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Financial Goals: Three Steps That Matter

Most folks who are serious about making progress on their finances need to be serious about setting financial goals. But a lot of folks set great financial goals but fail to accomplish them. One reason is that without a plan to track progress, it's easy to get discouraged when you don't see immediate results.

Whatever your financial goals, if you want to be successful in reaching them, then consider these three simple but important steps.

Make a Written Plan: The saying "plan your work and work your plan" certainly applies to your finances. Any goal that's not written down is not likely to be achieved. The key to attaining your goals is to keep them realistic and write down a specific plan of action. For each goal, write a summary of WHAT you want to do, WHY you want to do it and when and HOW you will get it done.

When you make a written plan, think about the most effective way to accomplish your goal.

For example, the key to paying off your debts in the shortest time is to know which debt costs you the most. Make a list of your debts and sort it from highest to lowest annual interest rate. The debt with the highest interest rate should be paid off first. It is typically best to use any savings you have to pay down this debt first. Why? Typically your savings is earning less interest than the interest charged by the creditor. After the debt is paid off, you can use the cash flow that was used towards the debt payments to build up your savings again.

Also create a plan that allows for several ways to accomplish your goals. For example, the money to pay off debt can come from increasing your income, reducing expenses, selling some stuff, or a combination of all three.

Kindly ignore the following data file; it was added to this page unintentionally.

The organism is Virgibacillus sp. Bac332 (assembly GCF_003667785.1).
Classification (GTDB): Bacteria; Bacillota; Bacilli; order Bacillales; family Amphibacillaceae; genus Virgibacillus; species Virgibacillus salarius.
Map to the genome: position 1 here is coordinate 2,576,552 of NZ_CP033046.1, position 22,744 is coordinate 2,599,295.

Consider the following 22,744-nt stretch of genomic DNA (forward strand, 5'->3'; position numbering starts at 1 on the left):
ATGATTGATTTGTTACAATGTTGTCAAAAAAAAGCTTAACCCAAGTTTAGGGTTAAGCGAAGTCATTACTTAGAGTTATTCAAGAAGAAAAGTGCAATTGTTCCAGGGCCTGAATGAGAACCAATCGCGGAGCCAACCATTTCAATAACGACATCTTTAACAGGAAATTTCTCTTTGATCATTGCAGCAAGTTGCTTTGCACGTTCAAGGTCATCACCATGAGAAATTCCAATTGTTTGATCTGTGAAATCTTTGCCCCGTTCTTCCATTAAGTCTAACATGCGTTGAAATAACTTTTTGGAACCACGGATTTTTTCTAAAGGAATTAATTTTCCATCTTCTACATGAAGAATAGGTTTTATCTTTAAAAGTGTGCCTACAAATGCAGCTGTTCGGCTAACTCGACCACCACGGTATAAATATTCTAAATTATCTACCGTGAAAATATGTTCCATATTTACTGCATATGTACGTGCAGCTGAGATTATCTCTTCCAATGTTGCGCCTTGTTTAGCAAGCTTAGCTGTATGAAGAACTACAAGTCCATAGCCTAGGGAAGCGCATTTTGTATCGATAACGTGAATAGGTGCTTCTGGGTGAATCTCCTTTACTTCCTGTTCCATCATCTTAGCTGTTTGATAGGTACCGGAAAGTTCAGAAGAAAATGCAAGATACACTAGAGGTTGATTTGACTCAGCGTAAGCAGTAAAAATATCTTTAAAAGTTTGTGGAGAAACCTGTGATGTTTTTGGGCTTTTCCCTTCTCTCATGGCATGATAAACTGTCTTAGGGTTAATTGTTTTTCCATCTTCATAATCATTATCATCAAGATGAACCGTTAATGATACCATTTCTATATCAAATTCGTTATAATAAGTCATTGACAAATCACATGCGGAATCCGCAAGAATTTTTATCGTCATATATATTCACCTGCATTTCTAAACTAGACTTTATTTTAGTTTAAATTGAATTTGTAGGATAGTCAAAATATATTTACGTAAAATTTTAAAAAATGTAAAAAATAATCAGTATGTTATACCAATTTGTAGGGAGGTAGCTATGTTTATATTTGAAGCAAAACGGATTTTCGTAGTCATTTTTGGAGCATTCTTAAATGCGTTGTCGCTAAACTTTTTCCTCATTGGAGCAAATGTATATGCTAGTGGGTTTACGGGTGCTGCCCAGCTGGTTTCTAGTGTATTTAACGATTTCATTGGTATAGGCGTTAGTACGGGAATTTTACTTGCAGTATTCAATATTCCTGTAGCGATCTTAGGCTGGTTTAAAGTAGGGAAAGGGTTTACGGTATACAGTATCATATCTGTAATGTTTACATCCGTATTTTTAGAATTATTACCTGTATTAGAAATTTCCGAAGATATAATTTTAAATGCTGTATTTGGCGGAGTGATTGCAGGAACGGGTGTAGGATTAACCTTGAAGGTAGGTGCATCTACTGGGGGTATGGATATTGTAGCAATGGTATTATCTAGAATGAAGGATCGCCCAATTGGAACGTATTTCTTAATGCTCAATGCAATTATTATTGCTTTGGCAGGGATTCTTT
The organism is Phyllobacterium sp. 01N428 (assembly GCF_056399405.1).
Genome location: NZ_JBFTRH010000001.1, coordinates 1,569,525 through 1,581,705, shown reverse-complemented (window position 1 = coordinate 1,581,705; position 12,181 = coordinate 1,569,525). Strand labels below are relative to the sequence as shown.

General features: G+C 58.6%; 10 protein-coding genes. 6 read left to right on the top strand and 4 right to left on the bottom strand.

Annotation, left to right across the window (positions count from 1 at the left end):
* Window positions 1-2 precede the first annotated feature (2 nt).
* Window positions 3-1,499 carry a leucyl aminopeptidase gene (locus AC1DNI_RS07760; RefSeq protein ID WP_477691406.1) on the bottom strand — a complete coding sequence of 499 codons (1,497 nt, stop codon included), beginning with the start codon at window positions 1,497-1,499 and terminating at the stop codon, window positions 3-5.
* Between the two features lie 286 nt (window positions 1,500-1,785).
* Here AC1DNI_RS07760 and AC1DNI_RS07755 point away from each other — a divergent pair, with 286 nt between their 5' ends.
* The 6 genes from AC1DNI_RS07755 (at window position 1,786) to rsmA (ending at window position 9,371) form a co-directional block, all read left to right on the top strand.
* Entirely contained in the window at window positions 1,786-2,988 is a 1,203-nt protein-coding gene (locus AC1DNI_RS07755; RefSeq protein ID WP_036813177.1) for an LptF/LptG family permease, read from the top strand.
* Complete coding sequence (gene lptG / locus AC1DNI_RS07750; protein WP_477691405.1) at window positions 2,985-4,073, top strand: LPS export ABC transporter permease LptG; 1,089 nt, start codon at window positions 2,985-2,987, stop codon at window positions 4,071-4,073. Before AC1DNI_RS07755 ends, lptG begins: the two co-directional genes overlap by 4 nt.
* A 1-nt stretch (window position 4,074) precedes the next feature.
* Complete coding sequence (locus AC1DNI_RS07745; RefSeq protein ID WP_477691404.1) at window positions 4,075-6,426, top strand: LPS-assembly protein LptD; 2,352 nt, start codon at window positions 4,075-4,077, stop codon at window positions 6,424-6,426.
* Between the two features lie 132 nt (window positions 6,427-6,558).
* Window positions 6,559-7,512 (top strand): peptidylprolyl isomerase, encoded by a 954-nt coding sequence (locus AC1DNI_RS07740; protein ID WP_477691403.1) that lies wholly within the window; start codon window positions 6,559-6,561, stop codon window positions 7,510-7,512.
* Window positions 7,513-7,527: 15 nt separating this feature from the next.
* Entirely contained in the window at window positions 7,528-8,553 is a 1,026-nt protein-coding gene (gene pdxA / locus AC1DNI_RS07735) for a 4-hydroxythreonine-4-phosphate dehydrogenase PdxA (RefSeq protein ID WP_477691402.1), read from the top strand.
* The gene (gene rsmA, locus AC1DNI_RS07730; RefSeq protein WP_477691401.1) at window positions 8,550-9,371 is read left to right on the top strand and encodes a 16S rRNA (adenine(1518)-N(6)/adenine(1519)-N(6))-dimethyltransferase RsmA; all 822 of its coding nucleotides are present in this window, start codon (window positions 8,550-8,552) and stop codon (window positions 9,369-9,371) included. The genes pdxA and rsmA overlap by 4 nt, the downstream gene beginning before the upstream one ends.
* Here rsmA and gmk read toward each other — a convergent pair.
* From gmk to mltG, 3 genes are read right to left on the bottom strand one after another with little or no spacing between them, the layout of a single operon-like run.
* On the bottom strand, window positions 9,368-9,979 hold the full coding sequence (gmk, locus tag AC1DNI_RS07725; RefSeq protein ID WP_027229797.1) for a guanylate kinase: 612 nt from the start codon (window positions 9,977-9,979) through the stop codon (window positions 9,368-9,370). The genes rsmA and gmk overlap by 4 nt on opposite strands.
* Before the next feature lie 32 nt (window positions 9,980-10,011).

Finally, the key to a good plan is to Keep It Short & Specific (the KISS principle). Here is an example:

  • Goal: Pay down $5,000 of credit card debt.
  • Why: Getting rid of these monthly payments will enable me to increase my cash flow and build my savings.
  • When: I will pay off this debt in 12 months.
Here is an example of the Action Steps:
  • Stop making any new charges on credit cards.
  • Use some cash in savings to pay towards this debt now ($2000).
  • Use savings from raising deductibles on auto insurance ($150).
  • Use tax refund in April ($1,200) to pay off this debt.
  • Pay an additional $135 per month to pay towards this debt. To come up with this extra cash, reduce expenses by car pooling, bringing lunch to work, eating out less and buying less music online.
Prioritize Goals: Set out to first accomplish the goals that will provide the most financial benefit and free up resources that can be used to accomplish your other goals. For example, use extra cash savings and income to pay down credit card debt. When the credit card debt is paid off, use the money from credit card payments towards paying down student loan debt, building up an emergency fund or saving for a car or a down payment on a house.

Break Down Goals into Action Steps: Create action steps for each goal, with each step being something that can be accomplished quickly. For example, if you want to get your estate plan in order, the first step is to review and update the beneficiary designations on your retirement accounts and life insurance policies. The next step would be to outline to whom you want your assets distributed and who would be your representatives, executor and guardians in your will. Finally, select and meet with a competent lawyer to help prepare and finalize the documents you need.

The message is to make continuous progress on the steps towards your goals and to seek professional help to keep you from getting bogged down.